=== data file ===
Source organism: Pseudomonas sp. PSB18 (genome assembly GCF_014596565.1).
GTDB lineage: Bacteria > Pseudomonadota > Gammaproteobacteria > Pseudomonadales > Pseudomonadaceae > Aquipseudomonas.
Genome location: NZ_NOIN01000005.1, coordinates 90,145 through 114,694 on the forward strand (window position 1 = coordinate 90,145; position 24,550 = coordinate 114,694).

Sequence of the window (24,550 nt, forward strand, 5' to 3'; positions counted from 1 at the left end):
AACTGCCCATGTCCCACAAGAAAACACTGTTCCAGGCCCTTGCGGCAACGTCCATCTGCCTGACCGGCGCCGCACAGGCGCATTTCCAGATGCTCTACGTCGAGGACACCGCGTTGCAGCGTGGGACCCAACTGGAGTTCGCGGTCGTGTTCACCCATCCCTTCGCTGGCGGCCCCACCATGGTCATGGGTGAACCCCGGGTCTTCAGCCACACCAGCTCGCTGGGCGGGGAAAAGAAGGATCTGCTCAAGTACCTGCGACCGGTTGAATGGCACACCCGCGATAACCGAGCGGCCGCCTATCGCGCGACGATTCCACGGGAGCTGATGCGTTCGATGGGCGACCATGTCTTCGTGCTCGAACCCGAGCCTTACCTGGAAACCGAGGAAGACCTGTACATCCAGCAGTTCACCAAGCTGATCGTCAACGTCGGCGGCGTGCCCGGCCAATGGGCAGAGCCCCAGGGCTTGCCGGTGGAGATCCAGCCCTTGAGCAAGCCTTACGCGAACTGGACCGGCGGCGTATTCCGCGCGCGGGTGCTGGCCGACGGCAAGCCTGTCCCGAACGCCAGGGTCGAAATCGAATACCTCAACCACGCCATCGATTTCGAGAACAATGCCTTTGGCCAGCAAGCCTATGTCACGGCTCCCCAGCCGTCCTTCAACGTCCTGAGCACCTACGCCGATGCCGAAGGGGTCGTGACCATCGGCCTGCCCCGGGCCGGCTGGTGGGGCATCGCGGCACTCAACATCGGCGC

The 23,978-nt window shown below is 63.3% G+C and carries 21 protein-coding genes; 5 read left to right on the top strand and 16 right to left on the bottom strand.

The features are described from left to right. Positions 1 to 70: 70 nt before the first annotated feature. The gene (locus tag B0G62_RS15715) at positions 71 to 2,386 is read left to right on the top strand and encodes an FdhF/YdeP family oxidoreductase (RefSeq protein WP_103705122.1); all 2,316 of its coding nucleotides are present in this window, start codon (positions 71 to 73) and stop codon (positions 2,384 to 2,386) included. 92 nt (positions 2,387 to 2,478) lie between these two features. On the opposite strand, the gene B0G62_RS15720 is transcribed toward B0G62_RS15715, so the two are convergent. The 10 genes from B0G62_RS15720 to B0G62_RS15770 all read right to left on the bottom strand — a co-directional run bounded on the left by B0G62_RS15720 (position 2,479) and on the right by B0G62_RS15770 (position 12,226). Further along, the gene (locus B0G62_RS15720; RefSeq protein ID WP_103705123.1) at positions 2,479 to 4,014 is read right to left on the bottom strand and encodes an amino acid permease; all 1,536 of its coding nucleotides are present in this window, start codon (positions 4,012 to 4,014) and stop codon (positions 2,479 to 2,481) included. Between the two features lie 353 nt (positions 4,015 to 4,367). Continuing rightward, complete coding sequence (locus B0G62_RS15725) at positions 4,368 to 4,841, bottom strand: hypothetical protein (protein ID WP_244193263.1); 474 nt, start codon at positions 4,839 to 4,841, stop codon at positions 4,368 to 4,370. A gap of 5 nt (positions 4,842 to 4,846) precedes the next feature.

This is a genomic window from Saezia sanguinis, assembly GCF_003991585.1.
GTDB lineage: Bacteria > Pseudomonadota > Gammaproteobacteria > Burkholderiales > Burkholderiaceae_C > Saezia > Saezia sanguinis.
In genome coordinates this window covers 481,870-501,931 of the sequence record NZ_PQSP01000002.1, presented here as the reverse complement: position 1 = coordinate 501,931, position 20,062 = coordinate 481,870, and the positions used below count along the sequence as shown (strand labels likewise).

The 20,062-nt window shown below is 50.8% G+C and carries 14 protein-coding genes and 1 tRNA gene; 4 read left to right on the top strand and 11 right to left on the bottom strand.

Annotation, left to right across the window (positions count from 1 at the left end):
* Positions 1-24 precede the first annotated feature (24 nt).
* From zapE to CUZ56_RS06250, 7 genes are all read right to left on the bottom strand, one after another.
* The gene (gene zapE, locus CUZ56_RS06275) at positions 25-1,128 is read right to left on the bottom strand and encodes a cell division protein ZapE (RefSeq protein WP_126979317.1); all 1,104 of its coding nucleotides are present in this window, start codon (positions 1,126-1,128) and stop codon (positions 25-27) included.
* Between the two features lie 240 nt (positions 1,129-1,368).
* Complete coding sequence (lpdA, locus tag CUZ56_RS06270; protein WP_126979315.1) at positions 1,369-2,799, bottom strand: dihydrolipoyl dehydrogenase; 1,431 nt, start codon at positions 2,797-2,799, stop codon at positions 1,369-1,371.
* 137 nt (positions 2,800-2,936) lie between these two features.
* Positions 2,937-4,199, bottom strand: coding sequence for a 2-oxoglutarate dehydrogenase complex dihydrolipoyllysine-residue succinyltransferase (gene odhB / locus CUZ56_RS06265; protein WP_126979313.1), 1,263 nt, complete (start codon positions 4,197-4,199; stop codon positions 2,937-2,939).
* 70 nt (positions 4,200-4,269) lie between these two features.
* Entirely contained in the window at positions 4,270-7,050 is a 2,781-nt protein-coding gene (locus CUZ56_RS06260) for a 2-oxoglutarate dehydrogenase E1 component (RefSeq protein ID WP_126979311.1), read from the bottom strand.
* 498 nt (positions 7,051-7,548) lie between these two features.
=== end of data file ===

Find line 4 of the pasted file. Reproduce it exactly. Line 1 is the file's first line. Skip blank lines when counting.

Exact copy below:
Sequence of the window (24,550 nt, forward strand, 5' to 3'; positions counted from 1 at the left end):